"Congratulations from the other side of the line," wired Youngblood. "The first 200 are the toughest. See you at 300."
Replied Dieken, "Remember what Indiana Jones said, 'It's not the years, it's the mileage.' "
Patriots offensive tackle Brian Holloway, who is a Stanford graduate with an economics degree, has sent his teammates back to school. "The percentage of players in the NFL who have their college degrees is very low—about 33 percent," says Holloway. "[College] players are asked to do something no other student is asked to do, devote 40 to 50 hours a week to football—taking hits to the body—and study to get a degree. Getting an education isn't a legitimate goal."
Earlier this year, Holloway, a four-year NFL veteran, contacted the Center for the Study of Sport in Society at Northeastern University, and the school set up a two-credit course called Integrated Language Skills. Each Wednesday evening for the past 15 weeks, instructors have traveled the 20 miles from Northeastern's Boston campus to Sullivan Stadium in Foxboro and conducted two-hour classes for 14 Patriots who signed up—and who paid $338—for the course. It is broken into four segments: public speaking, writing, literature and economics-finance. Reading assignments have included The Old Man and the Sea and Of Mice and Men. The scholar-pros have also worked with personal computers (using programs such as Andrew Tobias's Managing Your Money). On Dec. 18 comes a final exam.
Says Richard Astro, dean of Northeastern's College of Arts and Sciences, "Never in my 20 years of higher education have I been so enriched. These guys have just come alive." They may not have had much choice. "Brian terrorized them," Astro says, laughing. In between classes, Holloway, who is acting as a course coordinator, gave out reading assignments from Fortune, Forbes, Money and The Wall Street Journal and demanded written summaries. "No way was I going to make the course a joke," he says. "I'd have been guilty of the same thing colleges are."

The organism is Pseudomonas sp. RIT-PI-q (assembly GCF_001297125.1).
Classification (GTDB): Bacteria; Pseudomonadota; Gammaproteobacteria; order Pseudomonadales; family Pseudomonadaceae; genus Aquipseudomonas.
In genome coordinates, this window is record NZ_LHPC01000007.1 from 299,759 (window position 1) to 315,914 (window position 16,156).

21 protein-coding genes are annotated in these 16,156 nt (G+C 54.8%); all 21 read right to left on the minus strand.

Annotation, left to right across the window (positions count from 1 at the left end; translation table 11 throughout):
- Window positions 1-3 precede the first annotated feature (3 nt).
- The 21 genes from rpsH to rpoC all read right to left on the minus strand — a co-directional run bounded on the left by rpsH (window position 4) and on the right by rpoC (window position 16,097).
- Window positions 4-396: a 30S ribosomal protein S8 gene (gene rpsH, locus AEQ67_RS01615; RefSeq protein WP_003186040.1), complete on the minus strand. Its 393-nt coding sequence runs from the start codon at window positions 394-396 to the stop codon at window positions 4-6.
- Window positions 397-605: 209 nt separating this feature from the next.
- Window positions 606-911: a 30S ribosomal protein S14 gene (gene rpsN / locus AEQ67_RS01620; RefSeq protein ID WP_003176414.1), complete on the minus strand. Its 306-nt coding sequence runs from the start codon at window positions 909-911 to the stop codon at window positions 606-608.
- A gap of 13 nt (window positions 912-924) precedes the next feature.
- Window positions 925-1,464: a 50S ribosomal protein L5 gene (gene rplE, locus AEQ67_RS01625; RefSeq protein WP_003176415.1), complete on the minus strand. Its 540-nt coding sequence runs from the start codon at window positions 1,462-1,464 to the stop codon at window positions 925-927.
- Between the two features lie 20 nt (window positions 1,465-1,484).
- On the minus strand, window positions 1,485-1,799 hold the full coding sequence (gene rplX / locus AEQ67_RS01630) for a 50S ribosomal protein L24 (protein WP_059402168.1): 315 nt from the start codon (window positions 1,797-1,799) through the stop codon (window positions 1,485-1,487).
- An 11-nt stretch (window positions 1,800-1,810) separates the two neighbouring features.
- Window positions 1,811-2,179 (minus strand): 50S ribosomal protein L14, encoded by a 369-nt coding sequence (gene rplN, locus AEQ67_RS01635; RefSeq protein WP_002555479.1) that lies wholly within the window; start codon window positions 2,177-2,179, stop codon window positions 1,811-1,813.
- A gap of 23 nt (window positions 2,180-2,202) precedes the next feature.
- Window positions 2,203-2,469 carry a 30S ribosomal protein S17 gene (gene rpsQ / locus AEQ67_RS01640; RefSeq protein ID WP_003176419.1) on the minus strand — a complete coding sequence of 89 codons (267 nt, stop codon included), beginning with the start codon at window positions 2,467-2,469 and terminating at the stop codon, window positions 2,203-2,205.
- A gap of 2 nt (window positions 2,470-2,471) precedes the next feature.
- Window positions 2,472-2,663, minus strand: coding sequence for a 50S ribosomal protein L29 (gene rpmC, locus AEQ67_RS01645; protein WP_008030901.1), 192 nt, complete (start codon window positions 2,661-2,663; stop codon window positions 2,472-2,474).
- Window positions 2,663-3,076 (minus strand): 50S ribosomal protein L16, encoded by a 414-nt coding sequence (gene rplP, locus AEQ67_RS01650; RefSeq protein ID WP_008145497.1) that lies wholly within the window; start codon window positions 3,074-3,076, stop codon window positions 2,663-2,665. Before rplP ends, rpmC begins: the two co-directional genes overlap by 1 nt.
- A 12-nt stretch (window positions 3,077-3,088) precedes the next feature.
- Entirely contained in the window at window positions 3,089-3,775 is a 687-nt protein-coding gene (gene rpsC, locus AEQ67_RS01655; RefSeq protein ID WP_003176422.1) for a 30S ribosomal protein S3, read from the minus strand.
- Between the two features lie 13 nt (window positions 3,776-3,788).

Apparently rookie San Diego owner Alex Spanos has decided to jettison general manager Johnny Sanders and assistant general manager Tank Younger. The man he wants as chief operating officer is Redskin G.M. Bobby Beathard. Even though Beathard has two years remaining on his contract, it might happen: Washington owner Jack Kent Cooke is no picnic to work for, and Beathard is a native Californian. If there's no way for Beathard to get out of his contract, Spanos will have to go shopping. One name already on his list is Don Klosterman, formerly of the Rams and currently G.M. of the Los Angeles Express of the USFL.
Scott Franz, manager of Smith & Jones, a restaurant in suburban Lakewood, Colo., found out the hard way what a popular guy Broncos kicker Rich Karlis is. After Karlis hit the right upright with his last-second, 25-yard field goal attempt in a 27-24 loss to Seattle on Nov. 25, Franz wrote on the restaurant's marquee KARLIS DOESN'T EAT HERE. The restaurant was almost immediately deluged by phone calls and threats of picketing and boycotts. "Some people didn't even bother to explain what they were calling about," owner Rob McClure said. "They just started screaming profanities into the phone. I was appalled."
Said Karlis, "I'd rather let it die." Said Broncos coach Dan Reeves, "I don't eat there, either." Finally, McClure got smart and added the phrase WE WISH HE DID.
Explained Marti Franz, Scott's mother, "I know how Rich Karlis's mother feels. Her son committed a faux pas on the football field. My son committed a faux pas on a billboard."
Oh yes. Mrs. Karlis's son committed another faux pas on Sunday when his 42-yard attempt for a game-tying field goal on the last play of the game hit the left upright and fell back, giving Kansas City a 16-13 win.